I don’t much like getting stoned — it makes me stupid and paranoid (some may say not much different from my usual frame of mind). But I do like watching other people get stoned in the movies. Vicariously enjoying the pleasure of others onscreen, that’s the definition of a movie critic. Though the chances of my wanting to get high after watching, say, The Wackness, are slight, I just might crave seeing more films in which the protagonists inhale. And, as stoner movies might be gateway films, perhaps I’d then want to see movies about harder drugs, such as peyote, LSD, heroin, and crack. I might down a couple of bags of Cheetos and a box of Yodels while I’m at it.
But I’m a professional: what about the rest of the country? What does it say about America that marijuana movies are a hot genre right now, perhaps hotter even than in the heyday of Cheech Marin and Tommy Chong’s 1978 Up in Smoke? Knocked Up, Harold & Kumar (both Go to White Castle and Escape from Guantánamo Bay), and Superbad have made piles of green at the box office. Just this past week, Pineapple Express topped the box office at $12.5 million, a record for a Wednesday opening in August. And those are just the obvious offenders; nowadays any film rated above PG-13 flaunts casual toking. This month alone, the list includes Hell Ride, Bottle Shock, In Search of a Midnight Kiss, Tropic Thunder (I think that’s a Thai stick the boy drug lord is smoking), Hamlet 2, College, and The Rocker.
It’s spread from the big screen to the tube, too: Weeds, a series about a suburban widow who pays the bills by dealing (a premise stolen from the 2000 British comedy Saving Grace), is in its fourth season on Showtime. Seth Rogen and James Franco of Pineapple Express also stirred controversy (and hyped publicity for their film) this past June by “pretending” to light up while presenting on the broadcast of the MTV Movie Awards. But for the most part, you’re safer from the FCC and the MPAA these days smoking a joint than smoking a cigarette. (For more info on the recent push to ban cigarettes, see “Outlawing Cigarettes: Beginning Another Hopeless Drug War?” at thePhoenix.com/blogs/freeforall.)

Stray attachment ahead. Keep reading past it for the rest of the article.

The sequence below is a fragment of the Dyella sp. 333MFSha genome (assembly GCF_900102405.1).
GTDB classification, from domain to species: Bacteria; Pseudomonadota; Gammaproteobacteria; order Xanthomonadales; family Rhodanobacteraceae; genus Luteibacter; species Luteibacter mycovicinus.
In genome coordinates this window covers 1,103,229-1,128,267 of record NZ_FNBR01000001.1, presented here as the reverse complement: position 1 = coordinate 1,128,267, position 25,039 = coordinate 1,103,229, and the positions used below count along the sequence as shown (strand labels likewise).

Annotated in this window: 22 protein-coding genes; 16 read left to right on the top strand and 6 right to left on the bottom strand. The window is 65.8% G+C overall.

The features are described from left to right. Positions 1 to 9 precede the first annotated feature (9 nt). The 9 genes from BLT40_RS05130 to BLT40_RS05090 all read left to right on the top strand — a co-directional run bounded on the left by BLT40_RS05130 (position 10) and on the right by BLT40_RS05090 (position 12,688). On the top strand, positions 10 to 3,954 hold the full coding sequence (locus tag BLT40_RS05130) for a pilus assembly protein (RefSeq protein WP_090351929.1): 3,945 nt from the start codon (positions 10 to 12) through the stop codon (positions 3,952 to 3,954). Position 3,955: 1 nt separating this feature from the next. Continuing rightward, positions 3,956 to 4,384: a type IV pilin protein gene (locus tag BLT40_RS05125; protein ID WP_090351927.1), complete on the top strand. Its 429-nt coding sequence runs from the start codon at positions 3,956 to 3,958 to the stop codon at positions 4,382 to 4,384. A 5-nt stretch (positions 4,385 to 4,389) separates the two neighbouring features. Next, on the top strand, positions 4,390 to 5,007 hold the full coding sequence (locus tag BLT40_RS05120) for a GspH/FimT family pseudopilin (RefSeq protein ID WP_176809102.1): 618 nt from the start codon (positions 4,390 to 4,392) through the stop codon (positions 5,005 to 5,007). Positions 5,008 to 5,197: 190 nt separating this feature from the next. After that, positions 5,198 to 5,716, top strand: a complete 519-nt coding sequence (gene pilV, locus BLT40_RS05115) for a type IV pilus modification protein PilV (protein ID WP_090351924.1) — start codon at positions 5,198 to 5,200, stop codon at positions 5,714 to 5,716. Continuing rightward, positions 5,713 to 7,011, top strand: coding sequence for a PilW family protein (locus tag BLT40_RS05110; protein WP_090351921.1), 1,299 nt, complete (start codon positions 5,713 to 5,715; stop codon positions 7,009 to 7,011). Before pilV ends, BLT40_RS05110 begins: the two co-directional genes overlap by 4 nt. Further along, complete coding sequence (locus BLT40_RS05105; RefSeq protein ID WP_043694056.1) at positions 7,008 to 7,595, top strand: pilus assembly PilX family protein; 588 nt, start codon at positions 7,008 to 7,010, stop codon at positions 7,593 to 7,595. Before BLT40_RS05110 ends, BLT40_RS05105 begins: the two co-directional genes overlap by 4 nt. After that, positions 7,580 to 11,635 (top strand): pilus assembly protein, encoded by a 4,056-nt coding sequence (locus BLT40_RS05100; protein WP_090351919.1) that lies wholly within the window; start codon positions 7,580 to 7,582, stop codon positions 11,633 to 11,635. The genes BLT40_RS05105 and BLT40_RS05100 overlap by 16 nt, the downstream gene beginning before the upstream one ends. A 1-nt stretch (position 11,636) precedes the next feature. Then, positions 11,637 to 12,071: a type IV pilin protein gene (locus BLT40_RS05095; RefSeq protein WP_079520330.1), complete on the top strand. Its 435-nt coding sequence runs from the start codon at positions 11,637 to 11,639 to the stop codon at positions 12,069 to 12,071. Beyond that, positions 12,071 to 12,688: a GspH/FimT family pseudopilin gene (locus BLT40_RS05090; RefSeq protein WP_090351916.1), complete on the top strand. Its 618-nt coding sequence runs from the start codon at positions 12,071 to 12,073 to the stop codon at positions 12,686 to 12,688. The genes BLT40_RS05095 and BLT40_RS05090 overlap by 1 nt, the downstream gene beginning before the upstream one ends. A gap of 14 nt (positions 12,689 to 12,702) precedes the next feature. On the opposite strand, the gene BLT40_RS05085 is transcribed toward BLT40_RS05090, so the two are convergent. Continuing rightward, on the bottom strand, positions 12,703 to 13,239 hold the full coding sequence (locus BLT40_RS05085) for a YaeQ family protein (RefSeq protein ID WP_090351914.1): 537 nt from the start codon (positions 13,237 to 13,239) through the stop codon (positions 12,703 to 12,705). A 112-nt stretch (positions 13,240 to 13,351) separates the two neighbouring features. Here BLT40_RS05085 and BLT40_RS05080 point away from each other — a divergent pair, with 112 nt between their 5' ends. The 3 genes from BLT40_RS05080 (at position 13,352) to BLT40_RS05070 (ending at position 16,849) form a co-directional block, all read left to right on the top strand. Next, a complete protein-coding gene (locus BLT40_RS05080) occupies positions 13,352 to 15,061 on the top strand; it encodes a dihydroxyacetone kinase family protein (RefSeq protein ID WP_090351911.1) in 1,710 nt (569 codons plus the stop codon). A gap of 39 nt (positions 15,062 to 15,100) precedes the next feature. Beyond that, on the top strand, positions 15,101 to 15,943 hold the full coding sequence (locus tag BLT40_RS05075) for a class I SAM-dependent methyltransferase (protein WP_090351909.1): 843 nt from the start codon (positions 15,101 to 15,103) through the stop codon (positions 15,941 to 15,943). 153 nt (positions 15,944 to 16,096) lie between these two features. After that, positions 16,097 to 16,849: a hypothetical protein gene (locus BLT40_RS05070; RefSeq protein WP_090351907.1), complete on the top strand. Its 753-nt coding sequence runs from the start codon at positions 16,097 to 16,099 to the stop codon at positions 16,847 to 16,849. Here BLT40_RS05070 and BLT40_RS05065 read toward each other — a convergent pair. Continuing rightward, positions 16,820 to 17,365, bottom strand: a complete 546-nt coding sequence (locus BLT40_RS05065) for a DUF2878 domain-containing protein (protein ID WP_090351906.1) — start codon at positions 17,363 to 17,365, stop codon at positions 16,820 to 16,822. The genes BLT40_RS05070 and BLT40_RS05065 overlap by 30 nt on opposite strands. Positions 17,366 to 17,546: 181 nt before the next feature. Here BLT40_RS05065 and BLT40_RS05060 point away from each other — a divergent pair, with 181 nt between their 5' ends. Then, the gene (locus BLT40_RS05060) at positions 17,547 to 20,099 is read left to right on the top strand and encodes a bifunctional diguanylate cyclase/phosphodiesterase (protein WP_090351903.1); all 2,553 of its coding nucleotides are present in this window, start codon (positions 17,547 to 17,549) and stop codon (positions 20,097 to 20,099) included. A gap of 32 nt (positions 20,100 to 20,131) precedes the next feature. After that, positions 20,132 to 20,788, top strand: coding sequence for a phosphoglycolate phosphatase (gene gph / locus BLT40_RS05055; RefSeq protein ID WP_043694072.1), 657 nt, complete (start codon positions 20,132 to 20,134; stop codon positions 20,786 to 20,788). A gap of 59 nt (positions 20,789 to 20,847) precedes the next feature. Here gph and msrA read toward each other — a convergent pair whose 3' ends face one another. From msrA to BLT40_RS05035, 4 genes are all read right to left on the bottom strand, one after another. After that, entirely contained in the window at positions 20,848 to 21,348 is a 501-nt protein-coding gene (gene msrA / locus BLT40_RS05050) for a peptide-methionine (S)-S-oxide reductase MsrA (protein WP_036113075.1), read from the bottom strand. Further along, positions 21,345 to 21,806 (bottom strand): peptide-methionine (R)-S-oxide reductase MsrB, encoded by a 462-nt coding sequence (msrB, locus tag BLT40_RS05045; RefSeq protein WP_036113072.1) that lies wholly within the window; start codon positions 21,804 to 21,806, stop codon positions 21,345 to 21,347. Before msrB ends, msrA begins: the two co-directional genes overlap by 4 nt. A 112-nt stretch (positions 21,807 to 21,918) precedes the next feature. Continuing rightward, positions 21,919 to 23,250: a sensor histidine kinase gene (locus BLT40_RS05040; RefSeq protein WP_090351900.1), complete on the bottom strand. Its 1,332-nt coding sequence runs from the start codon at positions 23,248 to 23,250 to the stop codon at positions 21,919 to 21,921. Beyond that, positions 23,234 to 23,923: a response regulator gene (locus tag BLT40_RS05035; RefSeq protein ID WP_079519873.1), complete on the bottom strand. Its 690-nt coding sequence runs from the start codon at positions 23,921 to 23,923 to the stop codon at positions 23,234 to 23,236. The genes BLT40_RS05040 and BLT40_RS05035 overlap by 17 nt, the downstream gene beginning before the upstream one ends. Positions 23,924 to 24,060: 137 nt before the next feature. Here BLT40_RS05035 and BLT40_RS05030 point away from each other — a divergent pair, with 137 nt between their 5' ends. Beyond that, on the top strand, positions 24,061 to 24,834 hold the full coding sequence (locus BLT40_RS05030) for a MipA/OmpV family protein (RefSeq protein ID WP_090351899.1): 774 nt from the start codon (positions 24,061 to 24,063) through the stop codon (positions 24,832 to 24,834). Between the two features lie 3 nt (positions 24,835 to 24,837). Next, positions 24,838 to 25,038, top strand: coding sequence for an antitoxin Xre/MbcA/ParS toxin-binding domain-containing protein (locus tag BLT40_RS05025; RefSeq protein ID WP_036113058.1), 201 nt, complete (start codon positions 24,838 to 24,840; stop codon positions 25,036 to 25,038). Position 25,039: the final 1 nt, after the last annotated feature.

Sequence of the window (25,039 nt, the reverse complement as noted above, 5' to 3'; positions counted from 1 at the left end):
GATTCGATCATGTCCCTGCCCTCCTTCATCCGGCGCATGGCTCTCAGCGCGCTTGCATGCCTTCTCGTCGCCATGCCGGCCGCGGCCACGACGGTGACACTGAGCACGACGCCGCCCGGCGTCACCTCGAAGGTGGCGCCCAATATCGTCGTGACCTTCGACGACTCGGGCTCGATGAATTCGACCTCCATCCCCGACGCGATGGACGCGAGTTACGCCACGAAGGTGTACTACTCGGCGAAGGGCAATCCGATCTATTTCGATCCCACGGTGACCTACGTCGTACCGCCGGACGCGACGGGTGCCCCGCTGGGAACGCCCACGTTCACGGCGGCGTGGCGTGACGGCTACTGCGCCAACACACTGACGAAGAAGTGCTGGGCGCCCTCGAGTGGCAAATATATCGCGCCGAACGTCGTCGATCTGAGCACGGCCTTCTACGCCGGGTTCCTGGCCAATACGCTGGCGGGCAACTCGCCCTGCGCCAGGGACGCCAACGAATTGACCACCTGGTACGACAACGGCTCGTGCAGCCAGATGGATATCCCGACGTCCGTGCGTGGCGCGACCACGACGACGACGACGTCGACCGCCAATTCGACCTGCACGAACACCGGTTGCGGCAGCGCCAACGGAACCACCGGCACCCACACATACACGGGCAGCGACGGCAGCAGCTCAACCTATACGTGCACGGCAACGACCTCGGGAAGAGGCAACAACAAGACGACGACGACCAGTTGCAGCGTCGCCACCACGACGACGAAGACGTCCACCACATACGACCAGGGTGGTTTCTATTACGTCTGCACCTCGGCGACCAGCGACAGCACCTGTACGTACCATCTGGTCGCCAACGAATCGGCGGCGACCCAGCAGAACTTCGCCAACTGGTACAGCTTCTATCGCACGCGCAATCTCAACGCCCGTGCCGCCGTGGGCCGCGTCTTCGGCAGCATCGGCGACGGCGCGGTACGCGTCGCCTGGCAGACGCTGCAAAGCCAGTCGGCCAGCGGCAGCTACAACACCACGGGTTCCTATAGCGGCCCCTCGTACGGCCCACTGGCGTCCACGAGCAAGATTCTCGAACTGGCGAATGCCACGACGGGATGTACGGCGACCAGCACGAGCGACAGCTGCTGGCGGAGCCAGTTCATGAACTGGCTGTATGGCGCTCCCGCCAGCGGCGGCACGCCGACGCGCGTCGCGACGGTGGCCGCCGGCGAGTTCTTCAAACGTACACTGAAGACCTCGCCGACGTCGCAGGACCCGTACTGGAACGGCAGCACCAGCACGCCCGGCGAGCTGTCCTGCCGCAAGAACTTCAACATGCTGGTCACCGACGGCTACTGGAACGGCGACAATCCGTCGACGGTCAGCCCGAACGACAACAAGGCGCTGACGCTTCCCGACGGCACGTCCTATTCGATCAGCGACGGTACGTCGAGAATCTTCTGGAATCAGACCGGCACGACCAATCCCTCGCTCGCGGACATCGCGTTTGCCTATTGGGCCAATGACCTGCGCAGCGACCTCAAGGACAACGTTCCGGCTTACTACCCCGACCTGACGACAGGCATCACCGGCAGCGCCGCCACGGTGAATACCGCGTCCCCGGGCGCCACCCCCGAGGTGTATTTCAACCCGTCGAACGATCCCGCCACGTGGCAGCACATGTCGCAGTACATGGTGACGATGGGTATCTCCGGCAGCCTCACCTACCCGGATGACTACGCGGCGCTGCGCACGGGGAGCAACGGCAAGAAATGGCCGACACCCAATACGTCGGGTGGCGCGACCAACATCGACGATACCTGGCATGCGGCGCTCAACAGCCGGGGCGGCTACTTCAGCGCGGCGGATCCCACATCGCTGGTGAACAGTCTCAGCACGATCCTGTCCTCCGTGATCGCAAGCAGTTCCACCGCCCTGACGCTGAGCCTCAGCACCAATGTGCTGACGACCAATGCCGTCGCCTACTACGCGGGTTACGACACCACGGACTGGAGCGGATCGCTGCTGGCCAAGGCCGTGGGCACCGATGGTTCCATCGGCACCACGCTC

Meanwhile, as usual, real life tries to keep up with Hollywood. In Congress recently, Massachusetts’s own Democratic representative Barney Frank and Texas Republican representative Ron Paul proposed House Bill 5843, which if passed would end federal penalties for Americans carrying fewer than 100 grams of marijuana. The executive branch, though, is way ahead of them. Our past two presidents (and maybe the next one, too), have admitted (sort of) to lighting up — if not inhaling — the chronic. (We’ll get more details on herb habits of the current holder of the highest office in the land when Oliver Stone’s W. opens October 17.)
So, isn’t this long-overdue tolerance for, and possible legalization of, marijuana a good thing? I’d like to think so. Still — and it could be the second-hand smoke from all these marijuana movies talking — I feel like there’s something funny going on. I’m sure of it — I’m just not sure what it is. (Er, can you pass the Twizzlers?)
No such ambiguities wafted about the drug seven decades ago. When Prohibition ended in 1933, an entire federal bureaucracy was sitting around doing nothing, waiting for the axe to fall. So Harry J. Anslinger, assistant prohibition commissioner in the then–Bureau of Prohibition, pushed to make dope the new scourge of the nation. Aided by a propaganda campaign of films and newspaper articles (William Randolph Hearst also had it in for hemp, because it was an alternative source of paper and he had invested heavily in wood pulp), Anslinger effectively demonized the drug. As a result, the “Marihuana Tax Act” was passed by Congress without much resistance in 1937, outlawing marijuana (and hemp) to the present day.
Thus was the stoner-movie genre born, a step-child of Anslinger’s efforts. One of the first of its kind, Reefer Madness (1936; originally titled Tell Your Children), actually started life as an earnest if utterly fraudulent harangue against the dangers of pot. A church group had produced it, but an exploitation studio bought it, spiced it up with some lurid footage, and passed it off as an educational film in order to do an end-run around the puritanical standards of the Hollywood Production Code of 1934.
The opening admonitory title-card prologue promises a good time:
Marihuana is a violent narcotic — the Real Public Enemy Number One! . . . Its first effect is sudden, violent, uncontrollable laughter; then come violent hallucinations . . . the loss of all power to resist physical emotions . . . leading finally to acts of shocking violence ending . . . in insanity . . .